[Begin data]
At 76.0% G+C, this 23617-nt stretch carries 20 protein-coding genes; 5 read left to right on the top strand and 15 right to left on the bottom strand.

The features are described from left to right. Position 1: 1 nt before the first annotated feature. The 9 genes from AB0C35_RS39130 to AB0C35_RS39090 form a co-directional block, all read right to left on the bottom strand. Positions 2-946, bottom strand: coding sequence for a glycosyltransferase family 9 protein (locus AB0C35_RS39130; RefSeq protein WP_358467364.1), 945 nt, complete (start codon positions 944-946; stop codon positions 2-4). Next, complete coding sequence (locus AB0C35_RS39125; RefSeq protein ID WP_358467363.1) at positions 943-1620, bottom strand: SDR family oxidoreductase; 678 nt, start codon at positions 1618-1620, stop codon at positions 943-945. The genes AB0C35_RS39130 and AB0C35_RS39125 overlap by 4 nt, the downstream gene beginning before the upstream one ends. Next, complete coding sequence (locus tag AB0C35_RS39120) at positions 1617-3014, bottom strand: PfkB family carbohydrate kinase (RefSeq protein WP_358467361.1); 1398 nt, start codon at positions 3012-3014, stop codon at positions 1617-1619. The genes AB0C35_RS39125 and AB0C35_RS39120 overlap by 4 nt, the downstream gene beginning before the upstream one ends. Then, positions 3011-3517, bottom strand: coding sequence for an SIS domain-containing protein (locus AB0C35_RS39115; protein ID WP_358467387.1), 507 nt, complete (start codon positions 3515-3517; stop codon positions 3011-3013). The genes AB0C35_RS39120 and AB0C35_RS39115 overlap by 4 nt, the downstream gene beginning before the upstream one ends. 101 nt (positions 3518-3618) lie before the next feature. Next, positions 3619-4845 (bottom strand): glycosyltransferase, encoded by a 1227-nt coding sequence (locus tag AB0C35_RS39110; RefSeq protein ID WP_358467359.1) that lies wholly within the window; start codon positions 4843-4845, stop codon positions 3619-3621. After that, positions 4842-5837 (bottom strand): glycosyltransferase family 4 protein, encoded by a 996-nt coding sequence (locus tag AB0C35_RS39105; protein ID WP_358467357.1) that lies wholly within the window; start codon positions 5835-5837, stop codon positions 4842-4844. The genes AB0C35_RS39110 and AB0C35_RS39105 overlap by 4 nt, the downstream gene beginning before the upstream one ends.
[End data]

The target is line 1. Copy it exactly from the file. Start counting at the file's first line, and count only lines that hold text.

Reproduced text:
At 76.0% G+C, this 23617-nt stretch carries 20 protein-coding genes; 5 read left to right on the top strand and 15 right to left on the bottom strand.